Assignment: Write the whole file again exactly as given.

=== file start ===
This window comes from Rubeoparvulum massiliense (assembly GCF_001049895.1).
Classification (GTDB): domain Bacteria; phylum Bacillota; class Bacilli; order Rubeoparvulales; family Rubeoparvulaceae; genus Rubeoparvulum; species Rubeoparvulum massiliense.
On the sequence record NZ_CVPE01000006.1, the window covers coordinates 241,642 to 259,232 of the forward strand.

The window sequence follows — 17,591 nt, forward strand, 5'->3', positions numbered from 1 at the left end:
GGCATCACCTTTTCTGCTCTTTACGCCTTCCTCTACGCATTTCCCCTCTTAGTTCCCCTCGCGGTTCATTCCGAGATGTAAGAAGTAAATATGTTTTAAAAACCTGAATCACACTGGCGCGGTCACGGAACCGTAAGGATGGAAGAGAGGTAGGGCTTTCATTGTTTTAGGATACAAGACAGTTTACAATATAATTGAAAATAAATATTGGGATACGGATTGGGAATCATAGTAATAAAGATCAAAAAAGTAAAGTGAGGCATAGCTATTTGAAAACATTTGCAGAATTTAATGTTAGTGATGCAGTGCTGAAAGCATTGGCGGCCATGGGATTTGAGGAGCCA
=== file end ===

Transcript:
This window comes from Rubeoparvulum massiliense (assembly GCF_001049895.1).
Classification (GTDB): domain Bacteria; phylum Bacillota; class Bacilli; order Rubeoparvulales; family Rubeoparvulaceae; genus Rubeoparvulum; species Rubeoparvulum massiliense.
On the sequence record NZ_CVPE01000006.1, the window covers coordinates 241,642 to 259,232 of the forward strand.

The window sequence follows — 17,591 nt, forward strand, 5'->3', positions numbered from 1 at the left end:
GGCATCACCTTTTCTGCTCTTTACGCCTTCCTCTACGCATTTCCCCTCTTAGTTCCCCTCGCGGTTCATTCCGAGATGTAAGAAGTAAATATGTTTTAAAAACCTGAATCACACTGGCGCGGTCACGGAACCGTAAGGATGGAAGAGAGGTAGGGCTTTCATTGTTTTAGGATACAAGACAGTTTACAATATAATTGAAAATAAATATTGGGATACGGATTGGGAATCATAGTAATAAAGATCAAAAAAGTAAAGTGAGGCATAGCTATTTGAAAACATTTGCAGAATTTAATGTTAGTGATGCAGTGCTGAAAGCATTGGCGGCCATGGGATTTGAGGAGCCA